Protect Our Winters Puts Up A Fight
If you enjoy skiing, snowboarding, climbing, hiking, biking, running, going for walks outside, breathing air or snowball fights this one is likely for you.
There is an organization that exists in the world called Protect Our Winters and they like the things you like. They like them so much they’re going to help you keep ’em around.
Disclaimer: If you’re already familiar with POW please skip ahead as this is the backstory on how an organization like this came into existence, some of the things it has accomplished, and, most importantly, some of the good things you and anyone sitting next to you as you read this could do to protect our winters.
What is POW?
Let’s Start At The Beginning Shall We:
Jeremy Jones was born on January 14, 1975, in Cape Cod, Massachusetts. He was born a baby and not a full-grown man. As he grew he went on to do quite a few things—become a professional snowboarder, a husband, a father, an accomplished photographer, a filmmaker and a National Geographic Adventurer of the Year nominee. And then in 2007, he had an idea…
“I founded Protect Our Winters because I have spent my life in the mountains, and I have witnessed the impacts of climate change on our winters first-hand. POW’s mission is to engage and mobilize the snowsports industry to lead the fight against climate change. The snowsports community deeply understands the threat that climate change poses to its future. Snowpack is confined to the highest elevations. What should be falling as snow is in fact falling as rain. Our seasons are noticeably shorter. We understand that if we don’t act to reduce greenhouse gas emissions, we will see the end of winter as we know it.”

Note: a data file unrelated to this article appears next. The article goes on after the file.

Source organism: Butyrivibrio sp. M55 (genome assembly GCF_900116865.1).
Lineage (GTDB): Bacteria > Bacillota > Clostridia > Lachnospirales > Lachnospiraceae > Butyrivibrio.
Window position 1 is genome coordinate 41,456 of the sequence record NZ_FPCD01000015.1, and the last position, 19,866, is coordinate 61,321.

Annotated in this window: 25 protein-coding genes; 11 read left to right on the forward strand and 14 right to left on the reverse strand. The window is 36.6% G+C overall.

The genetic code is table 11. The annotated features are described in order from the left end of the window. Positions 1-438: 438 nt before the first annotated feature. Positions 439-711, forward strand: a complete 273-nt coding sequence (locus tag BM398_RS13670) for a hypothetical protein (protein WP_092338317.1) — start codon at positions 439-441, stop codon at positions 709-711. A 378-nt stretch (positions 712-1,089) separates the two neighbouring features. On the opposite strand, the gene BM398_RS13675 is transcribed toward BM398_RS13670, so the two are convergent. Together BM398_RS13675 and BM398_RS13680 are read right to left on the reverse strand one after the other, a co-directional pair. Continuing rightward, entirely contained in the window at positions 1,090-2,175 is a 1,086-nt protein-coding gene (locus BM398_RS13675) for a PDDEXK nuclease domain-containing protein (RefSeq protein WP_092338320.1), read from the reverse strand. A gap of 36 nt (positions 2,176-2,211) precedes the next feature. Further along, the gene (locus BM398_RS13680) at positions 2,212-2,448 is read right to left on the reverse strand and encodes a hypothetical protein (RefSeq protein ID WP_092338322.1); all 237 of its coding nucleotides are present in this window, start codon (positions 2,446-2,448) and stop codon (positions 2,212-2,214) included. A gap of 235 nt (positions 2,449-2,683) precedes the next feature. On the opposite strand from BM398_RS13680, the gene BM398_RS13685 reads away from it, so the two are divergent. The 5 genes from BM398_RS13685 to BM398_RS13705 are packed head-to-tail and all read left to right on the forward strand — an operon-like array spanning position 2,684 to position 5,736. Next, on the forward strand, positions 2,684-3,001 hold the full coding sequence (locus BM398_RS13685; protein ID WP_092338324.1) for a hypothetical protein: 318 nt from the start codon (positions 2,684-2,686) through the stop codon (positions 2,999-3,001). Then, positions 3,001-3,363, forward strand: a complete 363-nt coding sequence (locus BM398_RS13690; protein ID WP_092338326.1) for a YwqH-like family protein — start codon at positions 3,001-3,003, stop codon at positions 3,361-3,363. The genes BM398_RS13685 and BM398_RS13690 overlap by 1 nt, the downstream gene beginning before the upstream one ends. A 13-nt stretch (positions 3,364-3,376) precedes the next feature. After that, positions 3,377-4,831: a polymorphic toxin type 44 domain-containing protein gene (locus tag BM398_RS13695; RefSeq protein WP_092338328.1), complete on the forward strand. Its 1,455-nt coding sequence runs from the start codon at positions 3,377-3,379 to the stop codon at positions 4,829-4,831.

Protect Our Winters has grown beyond snowsports, now reaching
advocates from across the entire outdoor community with the help of world-class athletes like Tommy Caldwell, Conrad Anker, Jimmy Chin, as well as leading scientists, thought-starting creatives, legacy brands, and local alliances across the globe involved. Jeremy has done real good.
So What Makes These Guys So Special?
“We turn passionate outdoor enthusiasts into effective climate advocates.” POW meets outdoor-enthusiasts where they are, to show them the ropes of advocacy.
And What Makes That So Special?
The Theory of Change: The POW theory of change hinges on the belief that the outdoor community (hint: that’s people who like doing things outdoors) can have a scale-tipping impact simply by driving participation at those thin marginal moments when it matters.
By focusing efforts on critical geographies and creating local activations, they believe they can educate, register and turn out enough voters to shift our nation’s response to the climate crisis.
A Couple Of Things Pow Has Done Since It Started:
- 78k in the past two years emails, phone calls, and letters sent to lawmakers in support of climate solutions through direct POW efforts.
- Launched the Make A Plan To Vote Tool targeted towards the 50 million-plus members of The Outdoor State, a growing community of passionate skiers, snowboarders, trail runners, mountain bikers, climbers and anglers who together form a voting bloc bigger than any US state.
- Forged alliances with Burton, Patagonia, REI, North Face, Bank of the West and other leading brands to further broadcast their message and share research reports.
- Anchored their advocacy efforts around public lands, carbon pricing, electric vehicle infrastructure, and renewables.
- 614,794,592 POW stickers sold and placed on outdoor enthusiast snowboards, skis, cars, helmets, luggage and any open space found at local dive bars. (Ballpark number of stickers sold.)